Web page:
Oh the ‘dreaded’ smear test. Ladies, I’m telling you, the smear test really isn’t anything to worry about.
I don’t know how I ever got the thoughts of the smear test being some torturous procedure where they use a scalpel and scrape a piece of your flesh away because this is NOT what the smear test is. Not even close.
In the UK, once you hit 25 years of age you will be invited to your first cervical screening. This test is to detect pre-cancerous/cancerous cells and it goes without saying how important it is to attend these. (Not to mention…it’s free!)
A smear test sometimes gets a lot of bad press and is known to be painful. Whilst this may be the case for some women, it isn’t for all. Pain may be more common in women who suffer from chronic conditions such as endometriosis, or perhaps women with a more tilted cervix (we are all built differently). For a tilted cervix, putting your hands under your bum may help if you are finding it painful. You can also ask for a smaller sized speculum if you find the other sizes too large!
Does the smear test hurt?
No, well… mine didn’t. And most of my friends I speak to always say ‘It was literally nothing!’ which is very true. As I’ve mentioned above, it CAN hurt for some women, but the positive is that it takes about 2 to 3 minutes to complete. I felt some discomfort as the speculum keeps you ‘open’ whilst they take the swab, but it didn’t hurt at any point.
Is it embarrassing?
No! This is a difficult question to answer because everyone has different feelings. For me, it wasn’t. But then I’ve had so many gynae based appointments and people looking down there that I’m undressed before they even ask me now! You also have to think of it like this, nurses are doing this so many times a day. They have seen so many vaginas, of all shapes and sizes. You don’t need to be worried about what they are going to think, they are probably thinking ‘I hope their smear comes back clear’ if anything! You also do not need to worry about shaving, discharge etc. They will have seen it allllll. The nurses are always super friendly and put you at ease beforehand.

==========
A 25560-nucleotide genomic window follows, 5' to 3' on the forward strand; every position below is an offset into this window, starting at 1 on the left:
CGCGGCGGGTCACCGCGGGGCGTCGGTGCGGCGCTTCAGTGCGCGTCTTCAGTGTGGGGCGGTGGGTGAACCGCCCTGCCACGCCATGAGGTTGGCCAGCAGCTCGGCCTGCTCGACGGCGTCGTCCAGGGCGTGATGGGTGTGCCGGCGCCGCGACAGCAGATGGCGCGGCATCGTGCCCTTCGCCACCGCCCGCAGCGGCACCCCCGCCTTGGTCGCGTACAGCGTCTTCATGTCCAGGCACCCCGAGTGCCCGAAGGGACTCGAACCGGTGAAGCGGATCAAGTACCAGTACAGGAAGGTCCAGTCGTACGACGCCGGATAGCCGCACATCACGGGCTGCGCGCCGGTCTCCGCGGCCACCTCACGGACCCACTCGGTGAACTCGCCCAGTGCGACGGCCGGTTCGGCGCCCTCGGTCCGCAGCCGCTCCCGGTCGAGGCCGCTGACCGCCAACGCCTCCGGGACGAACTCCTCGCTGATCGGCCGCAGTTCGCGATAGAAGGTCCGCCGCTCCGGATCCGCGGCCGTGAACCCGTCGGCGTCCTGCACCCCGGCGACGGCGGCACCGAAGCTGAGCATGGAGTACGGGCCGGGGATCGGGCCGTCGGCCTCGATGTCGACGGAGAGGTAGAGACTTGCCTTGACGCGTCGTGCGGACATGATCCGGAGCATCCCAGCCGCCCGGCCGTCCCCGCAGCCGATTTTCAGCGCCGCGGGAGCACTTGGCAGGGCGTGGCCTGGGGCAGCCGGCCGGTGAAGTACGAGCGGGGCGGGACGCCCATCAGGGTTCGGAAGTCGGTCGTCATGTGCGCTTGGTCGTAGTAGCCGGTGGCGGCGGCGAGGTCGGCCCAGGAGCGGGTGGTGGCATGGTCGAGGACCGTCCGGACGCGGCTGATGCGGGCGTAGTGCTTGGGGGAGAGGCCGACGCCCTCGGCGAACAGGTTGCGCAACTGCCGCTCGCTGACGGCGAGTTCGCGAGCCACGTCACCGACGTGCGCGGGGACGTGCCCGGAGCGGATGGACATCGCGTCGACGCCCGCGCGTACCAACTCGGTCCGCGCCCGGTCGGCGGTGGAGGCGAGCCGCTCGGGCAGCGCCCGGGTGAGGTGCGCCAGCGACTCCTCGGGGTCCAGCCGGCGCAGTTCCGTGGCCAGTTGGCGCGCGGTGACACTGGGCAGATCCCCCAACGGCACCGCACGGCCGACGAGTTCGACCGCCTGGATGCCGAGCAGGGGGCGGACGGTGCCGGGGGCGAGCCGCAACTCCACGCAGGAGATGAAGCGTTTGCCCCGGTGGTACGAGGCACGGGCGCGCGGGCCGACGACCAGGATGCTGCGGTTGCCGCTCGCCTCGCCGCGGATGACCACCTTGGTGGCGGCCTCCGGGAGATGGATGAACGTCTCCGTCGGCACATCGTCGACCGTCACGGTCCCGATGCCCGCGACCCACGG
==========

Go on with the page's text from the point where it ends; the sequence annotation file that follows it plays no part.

What does the test involve?
The test involves a plastic speculum, which is heavily lubricated and then inserted into the vagina. Like I said earlier, there are different sizes available. It looks like a beak, and once inside they prise it open just enough to keep the vaginal walls out of the way so that they can look see clearly up to the cervix and reach it easier. They then take a swab, using a long cotton bud with a different shaped tip from normal (it’s kind of like a triangle/wedge on the top) and with this, they just lightly brush the cervix and then remove the swab, put it in the jar, take out your speculum and you’re done!
What can I expect after?
You may experience cramping as your cervix is sensitive and it’s just been prodded with swabs. The cramping feels similar to period pain. You may also bleed as the cells around the cervix are very soft. If you have cervical ectropions present you are probably going to bleed more (this isn’t harmful). Again, it depends on the woman as to how much you would bleed. From memory I just had a little spotting!
Why do we have to wait until we are 25?
This angered me for ages. I didn’t understand why the age couldn’t be lowered. I got so panicked at one point because I was 24 and NEEDED a smear test. I had been tested for so many other things and everything was clear. I had very abnormal heavy watery discharge, and the only test I hadn’t had yet was the smear. Thankfully, because of the fact I had already eliminated every other test, I was allowed to have one done. The nurse explained why this is the case…..
Before 25, the cells in your cervix are always adapting and changing as you grow. If a swab was to be taken at this time, it could return with results as ‘abnormal’ when actually, it is just because you are going through very NORMAL changes. Having an abnormal result will send you into a panic. If it then progresses to getting minor or major surgery/procedures to remove the cells, you are then going through something that you didn’t actually need because the test isn’t clever enough at present to tell the difference between natural changes and unnatural ones.
Therefore, they wait until you are 25 as the body should have stopped changing by then. I personally think a lot more research needs to be done to look into another way to screen girls who are under 25, as several women do unfortunately get cervical cancer at very young ages.
Another reason why women’s health needs all the attention that it can get and so much more awareness and research.
If you are due a smear test, please go and book it in. You will be fine, and we are lucky that in the UK we get this service for free.